London

School's return raises worries about exposing seniors to COVID-19

In CBC London's audience survey about the return to school, many expressed concern that the return to class could expose older family members to COVID-19 infection.

Some London parents planning to keep kids and their grandparents separate for a few weeks

Many Londoners who responded to a survey about the return to school say they're concerned that students in their family could carry home the virus and infect older, more vulnerable members of their family. (Terry Roberts/CBC)

Amid concerns about everything from class sizes to masking protocols, and worries about whether busing will be safe or how online learning will work, many Londoners are fearful the return to school could raise the risk of exposing seniors in their family to COVID-19. 

CBC London posted an online survey last week asking our audience to share their concerns about the return to school. We received responses from parents and teachers, many torn between the desire to get kids back into the classroom to resume learning, weighed against the new risks of infection it could create. 

One concern we heard consistently: Many worry that young people, mixing together at school after months of careful physical distancing, could carry COVID home and potentially infect older relatives. 

Their fears come from statistics that show while young people infected tend to survive COVID-19, they can play a key role in fuelling its spread. Meanwhile, 71 per cent of Canadians who've died of coronavirus were 80 or older. 

Those stats have Londoner Reem Sultan concerned. 

She's a pharmacist and a mother of four kids, two in university, one starting high school. Her youngest, an 11-year-old, is getting ready to start Grade 6. 

Sultan is concerned about the seniors in her family, including her grandmother Sobhia Gafaar who is nearing 100 years old and being cared for by Sultan's parents, who themselves are in their 70s but live in a separate residence.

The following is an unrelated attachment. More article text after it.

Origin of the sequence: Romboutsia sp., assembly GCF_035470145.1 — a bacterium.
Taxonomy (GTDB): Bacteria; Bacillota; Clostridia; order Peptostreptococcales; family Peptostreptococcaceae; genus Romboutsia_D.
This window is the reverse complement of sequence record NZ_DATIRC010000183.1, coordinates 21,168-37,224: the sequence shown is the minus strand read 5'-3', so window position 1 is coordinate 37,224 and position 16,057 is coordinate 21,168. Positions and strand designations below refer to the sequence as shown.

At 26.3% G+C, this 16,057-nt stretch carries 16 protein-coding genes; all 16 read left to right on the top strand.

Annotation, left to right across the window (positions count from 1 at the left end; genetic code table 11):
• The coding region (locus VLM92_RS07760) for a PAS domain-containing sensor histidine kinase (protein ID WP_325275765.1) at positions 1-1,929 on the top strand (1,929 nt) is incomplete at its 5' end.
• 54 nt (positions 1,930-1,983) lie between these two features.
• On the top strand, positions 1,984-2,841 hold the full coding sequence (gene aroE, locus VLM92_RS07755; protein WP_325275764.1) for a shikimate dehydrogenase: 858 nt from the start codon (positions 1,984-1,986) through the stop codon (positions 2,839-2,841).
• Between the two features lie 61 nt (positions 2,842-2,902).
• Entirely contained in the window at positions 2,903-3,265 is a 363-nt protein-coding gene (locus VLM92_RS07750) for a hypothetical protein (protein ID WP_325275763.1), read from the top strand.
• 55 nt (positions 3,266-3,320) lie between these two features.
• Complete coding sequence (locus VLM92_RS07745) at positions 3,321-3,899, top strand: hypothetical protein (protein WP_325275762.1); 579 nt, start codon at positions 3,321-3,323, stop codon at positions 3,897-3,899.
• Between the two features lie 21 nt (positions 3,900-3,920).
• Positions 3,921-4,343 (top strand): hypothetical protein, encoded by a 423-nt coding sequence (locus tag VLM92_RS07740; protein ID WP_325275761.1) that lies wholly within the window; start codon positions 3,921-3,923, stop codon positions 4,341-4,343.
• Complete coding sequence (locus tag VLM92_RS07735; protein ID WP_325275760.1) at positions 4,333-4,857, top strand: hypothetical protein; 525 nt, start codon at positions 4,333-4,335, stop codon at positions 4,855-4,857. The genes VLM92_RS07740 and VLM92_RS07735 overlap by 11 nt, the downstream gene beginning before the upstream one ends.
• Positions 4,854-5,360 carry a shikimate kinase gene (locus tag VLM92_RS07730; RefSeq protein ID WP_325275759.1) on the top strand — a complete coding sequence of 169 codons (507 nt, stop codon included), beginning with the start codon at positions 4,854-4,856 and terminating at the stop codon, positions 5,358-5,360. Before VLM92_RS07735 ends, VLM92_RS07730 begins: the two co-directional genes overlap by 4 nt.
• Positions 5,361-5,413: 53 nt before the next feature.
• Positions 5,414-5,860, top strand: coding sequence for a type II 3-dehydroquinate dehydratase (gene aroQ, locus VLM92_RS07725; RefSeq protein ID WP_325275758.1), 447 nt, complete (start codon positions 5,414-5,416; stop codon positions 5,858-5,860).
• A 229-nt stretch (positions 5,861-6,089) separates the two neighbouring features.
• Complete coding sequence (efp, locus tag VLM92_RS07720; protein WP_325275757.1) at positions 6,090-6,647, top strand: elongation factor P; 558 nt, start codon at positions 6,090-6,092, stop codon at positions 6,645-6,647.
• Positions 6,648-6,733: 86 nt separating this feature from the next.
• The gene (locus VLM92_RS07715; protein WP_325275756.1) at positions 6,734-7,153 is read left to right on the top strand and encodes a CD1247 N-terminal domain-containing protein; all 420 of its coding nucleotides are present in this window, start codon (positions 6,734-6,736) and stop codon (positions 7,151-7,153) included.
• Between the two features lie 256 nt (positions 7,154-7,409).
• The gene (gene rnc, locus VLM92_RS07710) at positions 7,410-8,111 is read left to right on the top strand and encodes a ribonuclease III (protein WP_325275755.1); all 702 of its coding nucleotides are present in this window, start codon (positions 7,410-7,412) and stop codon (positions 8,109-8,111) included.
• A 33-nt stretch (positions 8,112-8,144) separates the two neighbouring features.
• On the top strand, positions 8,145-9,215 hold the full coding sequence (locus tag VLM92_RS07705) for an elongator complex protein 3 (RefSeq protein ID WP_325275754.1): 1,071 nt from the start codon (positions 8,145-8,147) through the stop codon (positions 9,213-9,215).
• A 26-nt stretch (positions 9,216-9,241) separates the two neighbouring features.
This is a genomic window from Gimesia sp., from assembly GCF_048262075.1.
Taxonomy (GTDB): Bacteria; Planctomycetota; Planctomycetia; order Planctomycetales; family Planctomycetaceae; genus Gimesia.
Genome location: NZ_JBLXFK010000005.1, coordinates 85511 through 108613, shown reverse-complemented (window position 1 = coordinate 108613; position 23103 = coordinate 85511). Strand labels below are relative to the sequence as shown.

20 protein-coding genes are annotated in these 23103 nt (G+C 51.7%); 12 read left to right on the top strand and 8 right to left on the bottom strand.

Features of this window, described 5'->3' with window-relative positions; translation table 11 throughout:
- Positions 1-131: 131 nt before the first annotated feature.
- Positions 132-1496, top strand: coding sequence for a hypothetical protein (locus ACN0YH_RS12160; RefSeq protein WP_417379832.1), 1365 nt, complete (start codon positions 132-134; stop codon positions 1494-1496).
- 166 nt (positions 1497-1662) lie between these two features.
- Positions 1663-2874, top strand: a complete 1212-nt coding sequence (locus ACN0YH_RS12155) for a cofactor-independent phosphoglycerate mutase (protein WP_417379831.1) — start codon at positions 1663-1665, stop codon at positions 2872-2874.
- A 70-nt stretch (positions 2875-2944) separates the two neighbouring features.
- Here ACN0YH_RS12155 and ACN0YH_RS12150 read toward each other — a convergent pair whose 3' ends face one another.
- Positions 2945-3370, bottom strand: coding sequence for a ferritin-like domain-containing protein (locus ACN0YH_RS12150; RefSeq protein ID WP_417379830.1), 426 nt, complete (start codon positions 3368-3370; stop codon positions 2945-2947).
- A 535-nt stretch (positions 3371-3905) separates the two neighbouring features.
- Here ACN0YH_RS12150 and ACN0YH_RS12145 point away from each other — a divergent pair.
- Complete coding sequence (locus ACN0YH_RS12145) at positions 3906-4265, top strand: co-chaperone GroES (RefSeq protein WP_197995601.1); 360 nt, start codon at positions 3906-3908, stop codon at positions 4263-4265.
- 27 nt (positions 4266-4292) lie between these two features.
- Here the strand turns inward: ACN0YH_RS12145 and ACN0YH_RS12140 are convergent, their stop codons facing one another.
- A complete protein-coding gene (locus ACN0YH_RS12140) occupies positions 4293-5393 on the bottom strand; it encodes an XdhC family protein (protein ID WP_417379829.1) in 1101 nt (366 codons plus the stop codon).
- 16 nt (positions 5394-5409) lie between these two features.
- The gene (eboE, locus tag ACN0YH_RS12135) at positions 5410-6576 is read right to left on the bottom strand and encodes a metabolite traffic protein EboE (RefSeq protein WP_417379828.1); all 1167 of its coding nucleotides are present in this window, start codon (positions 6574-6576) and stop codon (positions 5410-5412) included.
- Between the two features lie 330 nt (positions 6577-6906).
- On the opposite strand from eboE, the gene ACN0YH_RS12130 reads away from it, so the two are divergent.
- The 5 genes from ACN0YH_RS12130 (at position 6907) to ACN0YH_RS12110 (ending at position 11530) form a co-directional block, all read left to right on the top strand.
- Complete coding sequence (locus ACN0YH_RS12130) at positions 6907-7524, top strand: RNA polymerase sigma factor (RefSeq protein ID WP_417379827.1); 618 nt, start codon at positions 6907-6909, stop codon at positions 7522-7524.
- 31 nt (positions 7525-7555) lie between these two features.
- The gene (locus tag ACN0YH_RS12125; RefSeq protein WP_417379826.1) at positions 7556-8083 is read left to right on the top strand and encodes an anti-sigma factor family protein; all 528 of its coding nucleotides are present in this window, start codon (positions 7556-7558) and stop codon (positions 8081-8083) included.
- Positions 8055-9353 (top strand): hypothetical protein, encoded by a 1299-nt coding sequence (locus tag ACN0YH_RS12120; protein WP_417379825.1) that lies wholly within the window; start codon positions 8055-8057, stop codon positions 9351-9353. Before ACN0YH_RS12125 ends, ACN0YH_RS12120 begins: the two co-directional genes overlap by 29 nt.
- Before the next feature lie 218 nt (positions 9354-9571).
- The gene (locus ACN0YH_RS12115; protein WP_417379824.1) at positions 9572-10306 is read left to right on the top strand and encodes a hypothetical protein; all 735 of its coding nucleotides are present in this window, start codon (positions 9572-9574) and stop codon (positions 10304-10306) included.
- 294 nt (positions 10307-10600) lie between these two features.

"She is our blessing," said Sultan of her grandmother. "We love her very much and we want to keep her healthy during this."

Pre-COVID, members of the Sultan family spanning four generations typically got together up to three times a week for meals. 

"We're Muslim and eating and sharing meals together is a big part of our culture. So it's become difficult for the grandparents. We have kept the kids away on purpose to protect them."

When school resumes, Sultan plans to take more precautions while closely watching the local case counts. 

It's a similar story for Londoner Jennifer Ayers. 

She has two children starting in a new school in September, one entering junior Kindergarten and another heading into Grade 5. 

There are six seniors in her family she's concerned about, and she plans to keep them separate from her kids until sometime in October. They've been careful about maintaining a tight social circle since the outbreak came to Canada in March.

"We live in a bubble, but the bubble is going to be popped the moment they step into a new school environment," said Ayers. "We don't know what's coming back into the house."

Sobhia Gaffar is close to 100 years old and has great-grand children returning to school later this month. Her grand daughter Reem Sultan says the family wants to do everything they can't to protect Sobhia from COVID-19 infection. 'She is our blessing,' she said. (Submitted by Reem Sultan)

Dr. Samir Sinha is the director of geriatrics at Mount Sinai and the University Health Network Hospitals in Toronto. He said it's a legitimate concern that the return to school could put older relatives at risk. 

"The majority of the cases are in much younger populations now, and that's where we see COVID-19 spreading a little bit more frequently.

"That could potentially also play a role in bringing that that back into the family and potentially harming older people in the household who might be more immuno-compromised or risk of the complications, including death." 

However, Sinha also said it's also important that families keep an eye on case numbers in the community. He said keeping older relatives away from their loved ones can also have negative effects on their health. In areas where numbers of new cases are low, isolating seniors from the rest of the family may not be warranted. 

"I wouldn't want to say that we should cut off all communication and contact," he said. "Because that can be distressing to both the children and their grandparents."

Both Sinha and Ayers say they understand that staying away from older family members also raises potential health risks. Their challenge is to find a balance between protecting older family members from COVID-19, while minimizing their isolation.

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